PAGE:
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 David Mitchell of RMIT talks about the need for capacity development in Land Administration at the Land Tools for Tenure Security Session. Photo: UNHABITAT/John Gitau

FIG in collaboration with the World Bank, GLTN Secretariat and Kadaster together with key individuals facilitated a session on Fit-For-Purpose Land Administration which aimed at taking stock of how GLTN partners and key institutions are taking forward the new approach. One of the key discussion points was around the misconceptions on the respective roles of the stakeholders in the implementation of such an approach, particularly the role of surveyors. It was agreed that one way of addressing this would be to develop clear messaging targeting the different groups of professionals on what their respective roles would be if such an approach were to be adopted at a national level. It was proposed that this messaging should also target politicians as well as the economic managers. GLTN Secretariat also highlighted the new opportunities offered by international frameworks such as NUA, SDGs, LPI F&G and VGGTs in implementing Fit-For-Purpose land administration approaches.

The session on ‘Land Tools for Tenure Security’ highlighted the work of GLTN partners in the development of land tools as well as the linkages to and contributions by the professional organizations and individuals. One of the key strategies that were highlighted was the need to adopt and implement Fit-For-Purpose land administration solutions as well as pro-poor gender-sensitive land tools and approaches as essential to unlocking the social, economic and environmental benefits of land, especially in developing countries. This session was facilitated by FIG, University of Twente and RMIT University with support from GLTN Secretariat.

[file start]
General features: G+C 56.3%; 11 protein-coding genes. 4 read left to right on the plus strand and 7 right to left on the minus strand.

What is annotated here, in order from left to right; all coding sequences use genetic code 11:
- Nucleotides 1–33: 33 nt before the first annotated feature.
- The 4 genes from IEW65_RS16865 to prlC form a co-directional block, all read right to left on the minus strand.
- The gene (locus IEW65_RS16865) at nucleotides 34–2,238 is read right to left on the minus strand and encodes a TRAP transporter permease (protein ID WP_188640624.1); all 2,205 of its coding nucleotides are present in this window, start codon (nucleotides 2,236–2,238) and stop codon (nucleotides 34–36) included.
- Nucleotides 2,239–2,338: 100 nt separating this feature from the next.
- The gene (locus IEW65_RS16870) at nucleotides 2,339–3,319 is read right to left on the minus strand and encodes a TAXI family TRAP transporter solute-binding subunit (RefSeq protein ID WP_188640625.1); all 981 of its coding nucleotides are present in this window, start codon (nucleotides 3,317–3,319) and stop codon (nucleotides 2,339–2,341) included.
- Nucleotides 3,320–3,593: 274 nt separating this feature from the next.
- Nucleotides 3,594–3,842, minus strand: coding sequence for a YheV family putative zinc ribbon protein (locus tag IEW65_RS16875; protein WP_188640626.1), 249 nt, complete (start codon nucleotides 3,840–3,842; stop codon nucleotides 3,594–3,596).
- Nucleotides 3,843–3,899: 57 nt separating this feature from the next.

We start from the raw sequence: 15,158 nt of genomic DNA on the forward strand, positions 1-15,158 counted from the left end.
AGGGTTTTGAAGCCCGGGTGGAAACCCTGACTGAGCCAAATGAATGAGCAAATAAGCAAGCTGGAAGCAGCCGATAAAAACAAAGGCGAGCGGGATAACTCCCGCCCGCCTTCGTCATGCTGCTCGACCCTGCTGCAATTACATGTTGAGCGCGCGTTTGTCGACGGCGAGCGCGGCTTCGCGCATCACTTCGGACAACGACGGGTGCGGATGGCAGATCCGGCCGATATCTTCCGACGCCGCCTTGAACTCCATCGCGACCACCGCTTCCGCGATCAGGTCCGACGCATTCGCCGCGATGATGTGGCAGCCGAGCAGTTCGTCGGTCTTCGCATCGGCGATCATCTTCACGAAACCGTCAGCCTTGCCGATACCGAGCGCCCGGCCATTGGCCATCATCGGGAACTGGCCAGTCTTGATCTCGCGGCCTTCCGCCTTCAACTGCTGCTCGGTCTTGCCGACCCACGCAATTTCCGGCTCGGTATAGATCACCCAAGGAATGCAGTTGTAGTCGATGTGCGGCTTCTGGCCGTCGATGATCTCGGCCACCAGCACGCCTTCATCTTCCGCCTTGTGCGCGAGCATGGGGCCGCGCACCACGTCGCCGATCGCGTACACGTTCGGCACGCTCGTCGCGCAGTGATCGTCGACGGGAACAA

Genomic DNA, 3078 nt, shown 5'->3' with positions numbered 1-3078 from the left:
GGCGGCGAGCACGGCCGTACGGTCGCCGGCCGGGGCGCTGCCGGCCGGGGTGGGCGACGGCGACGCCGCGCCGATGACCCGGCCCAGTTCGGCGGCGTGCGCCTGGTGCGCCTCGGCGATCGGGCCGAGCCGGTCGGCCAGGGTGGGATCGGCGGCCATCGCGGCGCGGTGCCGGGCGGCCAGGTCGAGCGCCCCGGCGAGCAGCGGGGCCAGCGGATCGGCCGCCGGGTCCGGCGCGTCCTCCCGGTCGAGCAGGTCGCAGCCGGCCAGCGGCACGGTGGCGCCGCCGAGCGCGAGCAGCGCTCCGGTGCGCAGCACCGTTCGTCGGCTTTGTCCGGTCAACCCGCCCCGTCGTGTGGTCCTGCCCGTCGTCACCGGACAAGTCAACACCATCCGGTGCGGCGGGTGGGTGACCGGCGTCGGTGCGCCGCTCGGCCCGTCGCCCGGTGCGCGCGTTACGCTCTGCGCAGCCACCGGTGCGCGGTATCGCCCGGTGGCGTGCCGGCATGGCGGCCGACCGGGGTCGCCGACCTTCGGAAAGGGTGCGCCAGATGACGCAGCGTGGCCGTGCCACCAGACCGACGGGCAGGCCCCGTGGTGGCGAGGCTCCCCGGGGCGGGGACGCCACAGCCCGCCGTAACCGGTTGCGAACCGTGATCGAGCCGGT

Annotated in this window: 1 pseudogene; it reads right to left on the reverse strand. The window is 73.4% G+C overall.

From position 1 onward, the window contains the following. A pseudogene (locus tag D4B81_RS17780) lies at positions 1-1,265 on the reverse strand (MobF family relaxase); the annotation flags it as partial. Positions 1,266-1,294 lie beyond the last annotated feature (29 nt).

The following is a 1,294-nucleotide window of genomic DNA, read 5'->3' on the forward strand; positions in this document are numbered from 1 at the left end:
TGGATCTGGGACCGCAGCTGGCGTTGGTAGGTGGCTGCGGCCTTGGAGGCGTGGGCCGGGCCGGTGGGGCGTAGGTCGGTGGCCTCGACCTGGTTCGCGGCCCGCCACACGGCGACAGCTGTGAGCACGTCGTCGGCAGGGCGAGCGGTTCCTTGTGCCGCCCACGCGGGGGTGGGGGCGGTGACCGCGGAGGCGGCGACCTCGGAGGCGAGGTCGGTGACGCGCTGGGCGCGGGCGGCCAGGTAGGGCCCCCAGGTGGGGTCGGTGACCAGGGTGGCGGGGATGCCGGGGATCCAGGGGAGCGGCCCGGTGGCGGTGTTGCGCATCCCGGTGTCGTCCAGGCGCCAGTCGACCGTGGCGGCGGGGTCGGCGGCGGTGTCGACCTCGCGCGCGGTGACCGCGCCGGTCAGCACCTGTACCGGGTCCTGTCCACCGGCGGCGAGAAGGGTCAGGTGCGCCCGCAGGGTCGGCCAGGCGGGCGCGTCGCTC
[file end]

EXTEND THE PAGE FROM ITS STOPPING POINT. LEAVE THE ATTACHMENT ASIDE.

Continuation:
FIG, as the Professional Cluster Lead, also convened a Cluster meeting to identify areas where to further strengthen the Cluster contribution to the objectives of GLTN. Partners had an opportunity to provide a status update, challenges faced and lessons learned with regard to their respective activities in the Cluster work programme. GLTN Secretariat also presented the updates on the Phase 3 Strategy Development with the aim of soliciting inputs from cluster members, particularly on key priority interventions that would support GLTN’s agenda moving forward.

Overall, the event provided an opportunity for GLTN partners to engage and identify opportunities to contribute towards the attainment of the Sustainable Development Goals as emphasized by Oumar Sylla (Head of the Land and GLTN Unit of UN-Habitat) in his speech at the Inaugural Plenary Session. He highlighted the importance of responsible land governance as a key component in the realization of the recently endorsed global frameworks - in particular, the Sustainable Development Goals (SDGs) and the New Urban Agenda (NUA). His message included the importance of the role of land professionals in supporting the implementation of these frameworks and the need for monitoring land governance through such initiatives as the Global Land Indicators Initiative (GLII). GLII would require land information to track progress on critical land issues globally, with a focus on SDG indicator 1.4.2 to track security of tenure. In his closing remarks, he expressed gratitude to FIG and other GLTN partners in the Professional Cluster for a long history of partnership and collaboration. He further stressed the importance of further strengthening the partnerships in addressing global land challenges for sustainable development, peace and stability, and the realization of human rights.